The third Architecture & Design Film Festival runs Thursday through Monday, April 12 through 16, at Music Box, with 31 films screening in 15 different programs. Tickets are $11, with packages available for $45 (five tickets) and $90 (13 tickets). Following are selected films screening; for a full schedule see adfilmfest.com.
Detroit Wild City French filmmaker Florent Tillon calls RoboCop one of his favorite movies, but his 2010 documentary owes little to Paul Verhoeven's 1987 Motor City dystopia. In place of gunfire and anomie, this ruminative video essay spotlights rebirth among the ruins. Below the elevated train in abandoned downtown Detroit, a young explorer acts as tour guide along blocks of architectural skeletons, rummaging through the artifacts left behind when businesses fled. With fewer people and cars, space for animals and agriculture has returned: urban farmers reclaim large patches of empty land, and a pheasant, goats—even a horse—find homes in backyards. How long this new Eden will last is anyone's guess, but judging by the ranks of the creative class flocking to his nightclub, owner Larry Mongo suspects that gentrification is not far away. —J.R. Jones 80 min. Fri 4/13, 5 PM, and Sat 4/14, 9:15 PM
Eames: The Architect and the Painter The married couple Charles and Ray Eames emerged as design innovators during the postwar boom and remained so for decades; their staggering output of furniture lines, toys, films, prefab houses, and exhibitions made them household names (even if talk show host Arlene Francis, in a 1957 interview with the couple, patronized Ray as the "woman behind the man"). This serviceable documentary shows how their unparalleled professional partnership was anchored by both Charles's background in architecture and Ray's training as a painter, though their commercial success owed much to the military-industrial complex (their plywood splints for injured soldiers prefigured the molded curves of the wildly popular Eames chair, and an early animation promoting IBM computers led to more corporate commissions). Filmmakers Jason Cohn and Bill Jersey deliver a nostalgic zing reminiscent of the TV drama Mad Men but tread lightly around Charles's mood swings and extramarital affairs. —Andrea Gronvall 83 min. Fri 4/13 and Sat 4/14, 7 PM
Incessant Visions The life of German architect Erich Mendelsohn was so interesting that it shines through the bland presentation of this short documentary. Inspired by avant-garde art and radical politics, Mendelsohn developed an expressionist approach to architecture between the world wars, trusting his imagination over tradition and producing fantastic, curvilinear forms that would become a major influence on art deco. Director Duki Dror emphasizes the ironies of Mendelsohn's legacy: in Tel Aviv a generation of imitators made his most unusual ideas seem banal, and his most important American assignment involved replicating traditional German homes for the U.S. Army to destroy in firebombing tests. In English and subtitled German and Hebrew. —Ben Sachs 70 min. Thu 4/12, 6 PM, and Sat 4/14, 7:15 PM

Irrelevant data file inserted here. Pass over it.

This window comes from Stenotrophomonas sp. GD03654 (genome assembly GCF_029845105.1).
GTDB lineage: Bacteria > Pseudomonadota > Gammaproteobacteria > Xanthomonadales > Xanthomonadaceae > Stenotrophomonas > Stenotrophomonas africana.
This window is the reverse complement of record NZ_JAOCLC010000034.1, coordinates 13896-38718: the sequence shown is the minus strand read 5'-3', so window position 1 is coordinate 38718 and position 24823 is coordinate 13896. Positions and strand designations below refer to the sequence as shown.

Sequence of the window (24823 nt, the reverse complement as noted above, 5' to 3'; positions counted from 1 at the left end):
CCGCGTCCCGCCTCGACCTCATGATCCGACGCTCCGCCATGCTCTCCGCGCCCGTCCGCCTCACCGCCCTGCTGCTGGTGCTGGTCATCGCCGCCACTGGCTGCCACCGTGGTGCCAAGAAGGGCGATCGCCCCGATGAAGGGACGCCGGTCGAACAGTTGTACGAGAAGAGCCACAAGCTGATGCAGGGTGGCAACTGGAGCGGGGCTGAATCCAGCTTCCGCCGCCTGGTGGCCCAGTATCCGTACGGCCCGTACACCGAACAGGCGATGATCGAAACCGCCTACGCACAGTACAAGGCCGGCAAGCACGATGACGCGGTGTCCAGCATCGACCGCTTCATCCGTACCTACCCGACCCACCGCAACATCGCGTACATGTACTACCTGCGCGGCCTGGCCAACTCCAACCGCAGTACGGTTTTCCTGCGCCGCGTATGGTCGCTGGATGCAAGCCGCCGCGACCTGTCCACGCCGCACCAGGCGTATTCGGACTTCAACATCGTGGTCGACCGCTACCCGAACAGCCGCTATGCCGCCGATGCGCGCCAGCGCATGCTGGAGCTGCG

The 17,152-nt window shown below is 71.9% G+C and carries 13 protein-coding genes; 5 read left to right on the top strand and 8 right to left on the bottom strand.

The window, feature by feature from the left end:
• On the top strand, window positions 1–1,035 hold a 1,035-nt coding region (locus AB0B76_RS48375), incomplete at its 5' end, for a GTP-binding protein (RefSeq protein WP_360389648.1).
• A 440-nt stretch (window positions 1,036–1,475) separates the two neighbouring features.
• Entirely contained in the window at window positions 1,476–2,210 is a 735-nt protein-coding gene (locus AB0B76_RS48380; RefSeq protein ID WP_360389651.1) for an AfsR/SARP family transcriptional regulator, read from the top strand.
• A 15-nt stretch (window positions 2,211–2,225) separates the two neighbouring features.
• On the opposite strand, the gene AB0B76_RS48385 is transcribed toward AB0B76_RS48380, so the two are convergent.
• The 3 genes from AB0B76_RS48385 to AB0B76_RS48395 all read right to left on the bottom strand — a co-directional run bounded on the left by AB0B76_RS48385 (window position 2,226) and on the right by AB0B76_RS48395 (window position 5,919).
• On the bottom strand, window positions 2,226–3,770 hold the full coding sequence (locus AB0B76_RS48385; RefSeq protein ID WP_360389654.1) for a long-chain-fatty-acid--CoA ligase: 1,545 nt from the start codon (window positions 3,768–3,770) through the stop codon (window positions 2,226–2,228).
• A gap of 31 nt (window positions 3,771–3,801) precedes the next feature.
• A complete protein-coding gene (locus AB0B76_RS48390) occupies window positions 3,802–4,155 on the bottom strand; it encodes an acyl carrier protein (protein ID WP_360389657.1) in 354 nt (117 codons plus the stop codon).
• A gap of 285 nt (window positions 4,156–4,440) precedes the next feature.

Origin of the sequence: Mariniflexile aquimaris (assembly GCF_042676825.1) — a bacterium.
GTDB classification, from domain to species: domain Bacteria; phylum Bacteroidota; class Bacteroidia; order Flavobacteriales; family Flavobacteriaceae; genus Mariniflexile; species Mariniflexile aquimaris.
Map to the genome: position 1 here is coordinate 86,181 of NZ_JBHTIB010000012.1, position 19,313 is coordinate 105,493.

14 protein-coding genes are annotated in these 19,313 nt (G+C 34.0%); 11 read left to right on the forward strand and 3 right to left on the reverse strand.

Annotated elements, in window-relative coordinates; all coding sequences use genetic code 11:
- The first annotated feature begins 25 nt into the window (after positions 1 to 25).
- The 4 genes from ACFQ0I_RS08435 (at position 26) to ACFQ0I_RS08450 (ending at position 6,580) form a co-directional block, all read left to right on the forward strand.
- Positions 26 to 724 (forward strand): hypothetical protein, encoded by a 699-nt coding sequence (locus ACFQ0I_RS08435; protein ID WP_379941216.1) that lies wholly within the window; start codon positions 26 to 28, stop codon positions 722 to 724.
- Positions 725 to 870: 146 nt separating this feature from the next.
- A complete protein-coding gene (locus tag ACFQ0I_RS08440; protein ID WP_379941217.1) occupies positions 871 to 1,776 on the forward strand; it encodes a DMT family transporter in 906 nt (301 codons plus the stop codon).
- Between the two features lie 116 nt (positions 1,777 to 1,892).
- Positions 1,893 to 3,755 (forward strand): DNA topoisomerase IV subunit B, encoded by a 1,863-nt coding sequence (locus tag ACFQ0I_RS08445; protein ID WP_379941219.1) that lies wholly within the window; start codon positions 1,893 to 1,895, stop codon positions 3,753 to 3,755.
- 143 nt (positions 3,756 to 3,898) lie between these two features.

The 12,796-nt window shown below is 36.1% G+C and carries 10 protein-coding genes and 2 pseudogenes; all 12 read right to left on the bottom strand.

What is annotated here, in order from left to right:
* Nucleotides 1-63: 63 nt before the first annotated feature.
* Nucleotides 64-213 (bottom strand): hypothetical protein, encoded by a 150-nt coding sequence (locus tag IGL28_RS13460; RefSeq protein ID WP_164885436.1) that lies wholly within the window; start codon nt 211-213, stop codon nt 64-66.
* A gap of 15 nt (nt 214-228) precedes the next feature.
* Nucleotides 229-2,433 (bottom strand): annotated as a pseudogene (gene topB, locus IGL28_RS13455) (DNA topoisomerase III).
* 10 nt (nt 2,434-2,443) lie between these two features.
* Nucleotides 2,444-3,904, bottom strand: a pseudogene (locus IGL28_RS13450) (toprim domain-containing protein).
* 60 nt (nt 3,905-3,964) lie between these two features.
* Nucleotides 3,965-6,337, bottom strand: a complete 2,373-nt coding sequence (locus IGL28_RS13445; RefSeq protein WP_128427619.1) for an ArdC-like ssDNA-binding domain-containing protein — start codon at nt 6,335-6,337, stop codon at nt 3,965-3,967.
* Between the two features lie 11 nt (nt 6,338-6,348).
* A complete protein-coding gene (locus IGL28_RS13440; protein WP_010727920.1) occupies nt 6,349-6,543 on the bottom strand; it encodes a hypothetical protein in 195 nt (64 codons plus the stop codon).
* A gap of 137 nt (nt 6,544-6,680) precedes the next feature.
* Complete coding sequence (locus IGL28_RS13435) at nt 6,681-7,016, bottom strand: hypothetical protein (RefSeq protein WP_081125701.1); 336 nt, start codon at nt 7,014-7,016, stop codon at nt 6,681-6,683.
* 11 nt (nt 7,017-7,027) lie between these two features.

The Pruitt-Igoe Myth: An Urban History Completed in 1954 and demolished in 1972, the 33-building Pruitt-Igoe housing project in Saint Louis has been used to support diverse social theories—that government funding is bad; that modernist architecture fails; that poor blacks are irresponsible—all of which are debunked in this affecting documentary by Chad Freidrichs. The city's population peaked at the time the project was completed, and Saint Louis quickly emptied out as whites fled to the suburbs; as the project's maintenance funding declined, elevators stopped working and it became a crime-infested ruin (which some residents still remember with great fondness). The opening, which shows the mix of forest and rubble where the homes once stood, is especially poetic, its empty spaces later filled in for the viewer with archival footage of the project, lovely initially but gutted in its later years. —Fred Camper 83 min. Fri 4/13, 9 PM, and Mon 4/16, 7:15 PM
Unfinished Spaces This fitfully interesting documentary posits that the history of Cuba's National Schools of Art mirror the larger history of Castro's revolution. Designed in 1961, the futuristic-looking complex was intended as a shrine for imaginative thinking; however, unimaginative hard-liners in the Castro government—who deemed the architecture "nonproductive"—halted construction before the buildings could be finished. The schools deteriorated rapidly due to natural disasters and economic downturns (during which impoverished Cubans stole pieces of the buildings for scrap), but international advocacy efforts, along with the testimony of generations of art students, inspired Castro to launch an ambitious renovation project in the early 2000s. Directors Alysa Nahmias and Benjamin Murray acknowledge both the frustrations and the enduring hope of the revolutionary generation, which results in some affectingly bittersweet moments. In English and subtitled Spanish. —Ben Sachs 86 min. Murray takes questions after each screening. Thu 4/12, 8 PM, and Sun 4/15, 7 PM